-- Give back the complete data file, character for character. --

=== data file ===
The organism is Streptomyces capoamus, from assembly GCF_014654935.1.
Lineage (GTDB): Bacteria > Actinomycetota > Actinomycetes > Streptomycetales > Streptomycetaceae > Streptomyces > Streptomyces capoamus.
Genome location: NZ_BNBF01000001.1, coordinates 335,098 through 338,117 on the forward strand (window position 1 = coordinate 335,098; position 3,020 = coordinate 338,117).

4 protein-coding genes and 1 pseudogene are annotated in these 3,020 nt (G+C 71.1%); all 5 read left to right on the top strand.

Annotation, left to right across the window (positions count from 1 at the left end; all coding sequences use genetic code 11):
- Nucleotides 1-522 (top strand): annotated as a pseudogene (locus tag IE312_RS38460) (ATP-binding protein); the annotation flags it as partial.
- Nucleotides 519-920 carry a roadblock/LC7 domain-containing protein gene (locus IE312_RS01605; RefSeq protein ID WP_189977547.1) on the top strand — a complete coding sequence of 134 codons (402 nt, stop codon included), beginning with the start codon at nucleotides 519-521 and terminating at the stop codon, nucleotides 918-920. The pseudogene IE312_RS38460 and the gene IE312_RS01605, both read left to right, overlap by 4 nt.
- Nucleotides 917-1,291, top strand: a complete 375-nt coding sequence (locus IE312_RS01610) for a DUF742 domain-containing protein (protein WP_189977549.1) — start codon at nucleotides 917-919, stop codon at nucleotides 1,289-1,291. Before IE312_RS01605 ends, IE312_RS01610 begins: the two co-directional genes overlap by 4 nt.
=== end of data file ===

The organism is Streptomyces capoamus, from assembly GCF_014654935.1.
Lineage (GTDB): Bacteria > Actinomycetota > Actinomycetes > Streptomycetales > Streptomycetaceae > Streptomyces > Streptomyces capoamus.
Genome location: NZ_BNBF01000001.1, coordinates 335,098 through 338,117 on the forward strand (window position 1 = coordinate 335,098; position 3,020 = coordinate 338,117).

4 protein-coding genes and 1 pseudogene are annotated in these 3,020 nt (G+C 71.1%); all 5 read left to right on the top strand.

Annotation, left to right across the window (positions count from 1 at the left end; all coding sequences use genetic code 11):
- Nucleotides 1-522 (top strand): annotated as a pseudogene (locus tag IE312_RS38460) (ATP-binding protein); the annotation flags it as partial.
- Nucleotides 519-920 carry a roadblock/LC7 domain-containing protein gene (locus IE312_RS01605; RefSeq protein ID WP_189977547.1) on the top strand — a complete coding sequence of 134 codons (402 nt, stop codon included), beginning with the start codon at nucleotides 519-521 and terminating at the stop codon, nucleotides 918-920. The pseudogene IE312_RS38460 and the gene IE312_RS01605, both read left to right, overlap by 4 nt.
- Nucleotides 917-1,291, top strand: a complete 375-nt coding sequence (locus IE312_RS01610) for a DUF742 domain-containing protein (protein WP_189977549.1) — start codon at nucleotides 917-919, stop codon at nucleotides 1,289-1,291. Before IE312_RS01605 ends, IE312_RS01610 begins: the two co-directional genes overlap by 4 nt.